What CFOs need to know about third-party risk
CFO: need to know
CFO’s role in mitigating third-party risk
While using third parties is a regular aspect of doing business, these third-party business relationships do not come without risks. Our Asia-Pacific Fraud Survey shows that fifty-five percent of organizations in Asia-Pacific believe risks are more likely to arise from third parties than from internal staff.
CFOs are becoming more influential and are increasingly looked to by boards for their views on compliance matters. In addition, regulators and other external stakeholders rely on the CFO as a key interface with the company.
Due diligence is a critical component of the compliance framework for companies to determine the trustworthiness of a third party. In making such an evaluation, CFOs need to heed red flags that may appear.
CFOs also need to strategically invest their time and resources in forensic data analytics and frequent compliance audits, as these form the basis of a strong monitoring system for third-party relationships.
Knowing your third party
Knowing your third party – find out more. [See a transcript of this video]
The importance of managing third-party risk
Recent prosecutions by regulators demonstrate that companies can be liable for the actions of third parties acting on their behalf.
Fines make headlines but they do not tell the whole story. Companies also have to bear hidden penalties such as the investigation cost, reputational damage, loss of business opportunities while undergoing investigations, risk of class action litigation, and the cost of remediation.
The UK Bribery Act and the US Foreign Corrupt Practices Act (FCPA) require companies to apply third-party due diligence procedures.
Weak systems and controls in Asia-Pacific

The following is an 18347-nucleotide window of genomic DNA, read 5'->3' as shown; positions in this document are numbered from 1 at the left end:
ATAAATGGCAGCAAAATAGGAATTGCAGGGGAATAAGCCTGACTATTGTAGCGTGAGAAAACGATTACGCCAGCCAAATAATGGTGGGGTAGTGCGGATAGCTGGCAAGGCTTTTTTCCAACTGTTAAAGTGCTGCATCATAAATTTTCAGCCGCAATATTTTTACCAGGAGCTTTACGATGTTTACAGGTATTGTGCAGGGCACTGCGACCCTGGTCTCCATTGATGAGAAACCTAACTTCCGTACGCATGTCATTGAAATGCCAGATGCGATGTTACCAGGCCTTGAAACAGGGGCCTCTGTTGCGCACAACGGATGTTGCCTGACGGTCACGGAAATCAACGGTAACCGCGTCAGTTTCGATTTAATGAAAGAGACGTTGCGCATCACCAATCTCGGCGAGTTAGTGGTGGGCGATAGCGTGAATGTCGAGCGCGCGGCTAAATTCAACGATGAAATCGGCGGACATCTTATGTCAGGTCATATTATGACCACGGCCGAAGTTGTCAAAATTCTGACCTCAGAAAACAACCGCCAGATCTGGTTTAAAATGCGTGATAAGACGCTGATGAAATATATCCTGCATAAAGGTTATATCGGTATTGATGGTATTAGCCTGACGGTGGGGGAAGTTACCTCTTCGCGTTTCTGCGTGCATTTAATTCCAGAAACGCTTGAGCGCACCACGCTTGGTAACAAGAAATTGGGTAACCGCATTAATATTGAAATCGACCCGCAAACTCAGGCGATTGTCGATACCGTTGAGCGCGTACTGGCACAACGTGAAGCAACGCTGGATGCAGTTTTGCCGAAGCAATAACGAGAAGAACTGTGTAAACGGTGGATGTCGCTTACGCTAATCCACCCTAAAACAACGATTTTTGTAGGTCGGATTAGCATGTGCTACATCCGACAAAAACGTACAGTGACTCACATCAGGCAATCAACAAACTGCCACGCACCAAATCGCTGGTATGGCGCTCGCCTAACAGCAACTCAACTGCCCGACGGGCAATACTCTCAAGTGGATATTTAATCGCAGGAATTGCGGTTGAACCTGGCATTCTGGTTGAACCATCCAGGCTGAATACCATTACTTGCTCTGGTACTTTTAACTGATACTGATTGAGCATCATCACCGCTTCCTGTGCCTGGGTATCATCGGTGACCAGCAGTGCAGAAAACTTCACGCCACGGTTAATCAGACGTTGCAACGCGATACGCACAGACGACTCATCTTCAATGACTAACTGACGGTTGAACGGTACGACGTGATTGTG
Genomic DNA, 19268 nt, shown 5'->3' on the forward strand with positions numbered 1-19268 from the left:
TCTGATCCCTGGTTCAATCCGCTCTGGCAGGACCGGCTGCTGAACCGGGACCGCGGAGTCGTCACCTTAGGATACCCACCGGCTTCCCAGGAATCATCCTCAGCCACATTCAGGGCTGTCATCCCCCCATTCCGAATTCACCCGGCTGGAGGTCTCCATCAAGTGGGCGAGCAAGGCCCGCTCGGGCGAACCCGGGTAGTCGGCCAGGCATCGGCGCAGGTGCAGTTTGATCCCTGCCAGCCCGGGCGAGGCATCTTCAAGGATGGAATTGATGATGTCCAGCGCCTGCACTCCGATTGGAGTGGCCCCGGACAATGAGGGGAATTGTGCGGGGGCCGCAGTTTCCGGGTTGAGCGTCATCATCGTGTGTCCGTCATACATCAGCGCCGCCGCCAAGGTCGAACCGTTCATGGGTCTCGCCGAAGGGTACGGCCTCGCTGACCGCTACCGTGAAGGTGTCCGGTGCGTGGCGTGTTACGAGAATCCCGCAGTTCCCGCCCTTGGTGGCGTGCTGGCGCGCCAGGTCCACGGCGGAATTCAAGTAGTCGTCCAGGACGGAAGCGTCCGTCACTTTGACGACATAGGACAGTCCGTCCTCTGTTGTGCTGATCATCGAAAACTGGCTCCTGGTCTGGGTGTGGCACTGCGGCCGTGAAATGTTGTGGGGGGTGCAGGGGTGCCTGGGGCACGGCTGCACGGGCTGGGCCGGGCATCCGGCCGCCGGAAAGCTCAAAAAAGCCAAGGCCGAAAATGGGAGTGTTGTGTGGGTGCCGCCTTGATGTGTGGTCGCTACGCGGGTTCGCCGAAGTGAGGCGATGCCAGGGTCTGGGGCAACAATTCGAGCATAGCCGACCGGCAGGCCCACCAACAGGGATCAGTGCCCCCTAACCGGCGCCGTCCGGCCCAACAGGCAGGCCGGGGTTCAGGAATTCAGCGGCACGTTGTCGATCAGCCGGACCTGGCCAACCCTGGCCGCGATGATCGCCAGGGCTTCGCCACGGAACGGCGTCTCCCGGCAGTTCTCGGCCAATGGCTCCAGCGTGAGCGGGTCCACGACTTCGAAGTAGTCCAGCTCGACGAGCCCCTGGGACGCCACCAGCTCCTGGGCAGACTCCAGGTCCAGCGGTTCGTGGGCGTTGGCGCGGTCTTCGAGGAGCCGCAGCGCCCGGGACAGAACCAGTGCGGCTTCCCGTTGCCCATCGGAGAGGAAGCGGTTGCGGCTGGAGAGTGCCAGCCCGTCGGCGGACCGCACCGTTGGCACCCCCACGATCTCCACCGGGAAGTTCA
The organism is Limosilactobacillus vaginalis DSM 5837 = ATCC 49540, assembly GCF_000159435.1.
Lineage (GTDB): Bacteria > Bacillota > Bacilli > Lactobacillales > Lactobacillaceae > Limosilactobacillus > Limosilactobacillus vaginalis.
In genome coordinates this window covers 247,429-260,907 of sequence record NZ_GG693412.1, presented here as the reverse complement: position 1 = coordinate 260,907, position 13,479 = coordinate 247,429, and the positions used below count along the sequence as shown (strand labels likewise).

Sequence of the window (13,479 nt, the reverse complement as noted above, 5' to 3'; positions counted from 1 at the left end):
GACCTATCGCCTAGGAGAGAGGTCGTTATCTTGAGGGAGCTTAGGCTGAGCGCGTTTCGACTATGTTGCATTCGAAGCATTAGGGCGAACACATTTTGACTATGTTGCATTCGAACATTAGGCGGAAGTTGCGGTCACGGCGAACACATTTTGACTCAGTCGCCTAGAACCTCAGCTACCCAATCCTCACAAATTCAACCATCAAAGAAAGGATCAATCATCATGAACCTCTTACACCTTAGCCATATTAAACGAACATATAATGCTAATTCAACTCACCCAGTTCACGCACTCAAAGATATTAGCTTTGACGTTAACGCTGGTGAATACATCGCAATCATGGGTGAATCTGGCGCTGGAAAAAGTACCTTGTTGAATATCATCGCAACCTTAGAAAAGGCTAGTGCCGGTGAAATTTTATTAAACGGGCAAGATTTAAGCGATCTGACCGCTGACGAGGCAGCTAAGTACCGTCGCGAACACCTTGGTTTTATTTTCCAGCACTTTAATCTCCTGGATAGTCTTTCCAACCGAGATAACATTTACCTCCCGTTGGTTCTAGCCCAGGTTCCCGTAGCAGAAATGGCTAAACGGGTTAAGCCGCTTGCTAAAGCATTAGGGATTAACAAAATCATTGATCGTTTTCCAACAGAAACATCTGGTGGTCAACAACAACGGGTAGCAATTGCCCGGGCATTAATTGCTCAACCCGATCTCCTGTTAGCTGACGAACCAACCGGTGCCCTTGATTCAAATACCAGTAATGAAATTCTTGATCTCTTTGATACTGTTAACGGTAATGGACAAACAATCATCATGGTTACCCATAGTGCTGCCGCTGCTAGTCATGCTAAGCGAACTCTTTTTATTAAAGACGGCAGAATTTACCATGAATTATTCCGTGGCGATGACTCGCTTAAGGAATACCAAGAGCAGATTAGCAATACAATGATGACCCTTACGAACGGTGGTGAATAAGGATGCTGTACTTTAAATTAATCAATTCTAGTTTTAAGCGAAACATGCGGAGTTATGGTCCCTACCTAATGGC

Although it is expected by regulators, only 65% of respondents say that all of their third parties are required to comply with their company’s anti-bribery/anti-corruption code (ABAC) of conduct, according to our Asia-Pacific Fraud Survey.
Due diligence helps CFOs understand third parties better
Performing third-party due diligence is critical, as it represents a systematic and consistent effort to vet business relationships tiered by levels of inquiry based on a thorough business inventory and risk assessment.
It helps CFOs to not only understand the third parties, with whom the company will be contracting, but also the broader context in which they will operate.
How to undertake comprehensive due diligence
- Create risk profiles by understanding the cultural and business norms, prior incidents of fraud, previous litigation and adverse press, other non-performance contracts within the industry and geography, or the experience of their peers
- Have complete transparency in the way that the third party is remunerated not just in its fees or commissions, but in its expenses
- Structure to apply the company’s travel and entertainment expense policy appropriately to third parties
- Go deep enough to include the beneficial ownership of the third party and its reputation
Red flags that CFOs need to be aware of
- Omission of certain key personnel/shareholders
- A lack of information or trading history
This factor alone would not rule out start-ups.